Bixby says migration could underlie some of the changes but is probably not a main factor in the recent trends. Past migration studies, she says, have shown that over time, newcomers eventually take on the same health characteristics of the population they move to because they gain access to the same services. For example, kids who move to a city will go to the same schools and be closer to the same services as those who were already living there. “There is more that could be said about where migrants fall on the socioeconomic distribution, and whether they can fully access the benefits of cities, but then that is more about socioeconomic disparities than migration per se,” Bixby says. “It is true though that we just don't have the data to be able to properly quantify the role of migration in our study.”
Karra agrees that migration is probably not the main driver of the height change in cities. “The cynical view is if you imagine sicker people are moving from rural to urban areas because they know that urban areas [provide] better care,” he explains. This could, in theory, bring down the health level in cities and narrow the gap between populations. “But that is if urban areas are falling in terms of their progression,” Karra adds. “For the most part, you see that in both urban and rural areas, health is improving; BMI and height is increasing over time. But it's increasing faster in rural areas than it is in urban areas, and that's the convergence where you're now starting to see either better health or better selection of the composition of people who continue to remain in rural areas.”
Bixby adds that countries where rural height improvements were most apparent might be experiencing economic growth or investment in raising living standards. Although the overall height increase in both rural and urban areas is a positive trend, she emphasizes that disparities continue to persist—particularly in countries in sub-Saharan Africa, South Asia, the Pacific and the Middle East. Boys living in rural places in these regions did not grow taller, and in some countries in these areas, the average height of boys became shorter regardless of where they lived.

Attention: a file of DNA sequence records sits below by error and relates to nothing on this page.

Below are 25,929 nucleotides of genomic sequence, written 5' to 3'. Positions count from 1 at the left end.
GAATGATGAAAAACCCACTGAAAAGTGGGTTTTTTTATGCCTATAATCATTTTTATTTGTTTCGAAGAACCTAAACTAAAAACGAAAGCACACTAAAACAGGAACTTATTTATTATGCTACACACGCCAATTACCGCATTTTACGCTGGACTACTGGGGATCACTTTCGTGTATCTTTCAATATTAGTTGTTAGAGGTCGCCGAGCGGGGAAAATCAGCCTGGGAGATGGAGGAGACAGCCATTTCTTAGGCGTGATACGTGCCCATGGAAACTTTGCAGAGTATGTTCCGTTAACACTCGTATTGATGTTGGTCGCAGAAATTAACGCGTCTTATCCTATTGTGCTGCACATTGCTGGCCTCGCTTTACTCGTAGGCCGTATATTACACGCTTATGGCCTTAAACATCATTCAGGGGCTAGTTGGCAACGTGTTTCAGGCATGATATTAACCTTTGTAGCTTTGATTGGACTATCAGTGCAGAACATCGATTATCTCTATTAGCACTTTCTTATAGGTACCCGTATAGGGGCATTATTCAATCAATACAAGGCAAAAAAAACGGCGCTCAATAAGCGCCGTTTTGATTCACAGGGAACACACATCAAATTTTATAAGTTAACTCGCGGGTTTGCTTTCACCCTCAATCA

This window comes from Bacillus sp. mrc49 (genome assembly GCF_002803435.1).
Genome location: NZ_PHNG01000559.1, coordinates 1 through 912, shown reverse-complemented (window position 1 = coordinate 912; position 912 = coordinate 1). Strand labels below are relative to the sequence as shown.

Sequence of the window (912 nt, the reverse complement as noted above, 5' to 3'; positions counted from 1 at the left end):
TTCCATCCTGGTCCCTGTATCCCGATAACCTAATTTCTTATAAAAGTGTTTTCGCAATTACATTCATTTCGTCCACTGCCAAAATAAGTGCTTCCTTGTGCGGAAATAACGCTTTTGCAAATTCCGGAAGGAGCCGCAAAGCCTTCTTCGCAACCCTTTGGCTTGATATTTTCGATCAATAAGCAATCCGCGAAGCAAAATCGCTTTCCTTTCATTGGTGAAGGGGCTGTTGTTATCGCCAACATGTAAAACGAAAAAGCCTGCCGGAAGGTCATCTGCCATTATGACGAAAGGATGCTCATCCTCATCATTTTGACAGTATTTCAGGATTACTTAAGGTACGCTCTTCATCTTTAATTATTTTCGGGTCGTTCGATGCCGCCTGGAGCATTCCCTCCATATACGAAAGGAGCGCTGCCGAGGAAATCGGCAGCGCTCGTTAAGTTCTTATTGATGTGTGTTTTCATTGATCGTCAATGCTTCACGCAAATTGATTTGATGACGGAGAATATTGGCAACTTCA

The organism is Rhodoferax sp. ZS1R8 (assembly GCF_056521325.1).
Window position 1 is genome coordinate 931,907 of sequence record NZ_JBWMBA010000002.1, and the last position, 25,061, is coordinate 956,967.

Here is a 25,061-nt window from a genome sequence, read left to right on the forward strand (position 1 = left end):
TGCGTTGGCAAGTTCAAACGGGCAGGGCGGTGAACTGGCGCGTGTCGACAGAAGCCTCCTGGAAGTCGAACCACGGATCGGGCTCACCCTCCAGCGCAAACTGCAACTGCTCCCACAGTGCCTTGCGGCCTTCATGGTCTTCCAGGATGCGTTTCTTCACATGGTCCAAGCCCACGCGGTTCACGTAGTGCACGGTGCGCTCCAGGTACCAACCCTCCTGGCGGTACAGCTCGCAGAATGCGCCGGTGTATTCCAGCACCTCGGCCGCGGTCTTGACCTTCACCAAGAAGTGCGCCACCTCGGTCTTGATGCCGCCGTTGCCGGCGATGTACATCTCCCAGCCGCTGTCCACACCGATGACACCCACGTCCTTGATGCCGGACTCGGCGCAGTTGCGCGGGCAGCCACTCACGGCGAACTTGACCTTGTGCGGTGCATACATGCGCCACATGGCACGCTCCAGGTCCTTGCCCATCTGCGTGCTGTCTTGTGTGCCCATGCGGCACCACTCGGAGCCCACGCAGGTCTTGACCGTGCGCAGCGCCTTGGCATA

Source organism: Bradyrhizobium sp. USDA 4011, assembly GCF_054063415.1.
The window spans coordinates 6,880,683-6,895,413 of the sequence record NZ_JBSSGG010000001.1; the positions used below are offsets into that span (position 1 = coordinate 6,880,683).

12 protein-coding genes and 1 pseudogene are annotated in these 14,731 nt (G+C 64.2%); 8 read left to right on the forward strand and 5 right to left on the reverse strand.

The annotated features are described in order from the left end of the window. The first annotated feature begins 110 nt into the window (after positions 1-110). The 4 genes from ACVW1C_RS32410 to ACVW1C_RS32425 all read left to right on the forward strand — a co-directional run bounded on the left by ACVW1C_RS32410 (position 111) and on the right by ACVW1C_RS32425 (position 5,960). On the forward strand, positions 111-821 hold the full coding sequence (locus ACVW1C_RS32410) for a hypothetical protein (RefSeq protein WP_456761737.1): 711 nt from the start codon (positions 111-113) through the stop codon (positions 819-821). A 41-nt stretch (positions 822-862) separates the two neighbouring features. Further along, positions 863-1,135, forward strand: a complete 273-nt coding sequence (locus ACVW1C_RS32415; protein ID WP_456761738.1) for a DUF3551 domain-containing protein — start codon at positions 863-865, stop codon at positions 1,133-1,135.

“It's not that we've closed gaps, it's just that we see convergence. And that, I think, is a pretty important [distinction] to say,” Karra says. In low-income countries, “rural children still may be marginally lagging behind, and so there are still opportunities for continuing to think about vulnerable population targeting, where resources will be used more effectively. That also comes back to us having to dig a little deeper about exactly who are the kids who are lagging behind.”
Bixby and her colleagues are also working to better understand and focus on where the poorest populations live and how to support them. She hopes the data will provide guidance on where to carry out policies and programs that support growth and development.
“Even in wealthy nations, the inequality that we see within cities can be really huge,” she says. “This is no real surprise, but while it's the case that cities can offer many opportunities for good health, these are opportunities that seem to not be accessible to everyone. Those missing out on those opportunities are often the most deprived people. I think that is what is coming out in the data, and it is a kind of a warning sign for growing inequalities within cities.”
Editor's Note (3/29/23): This story was edited after posting to correct the number of decades covered by the study.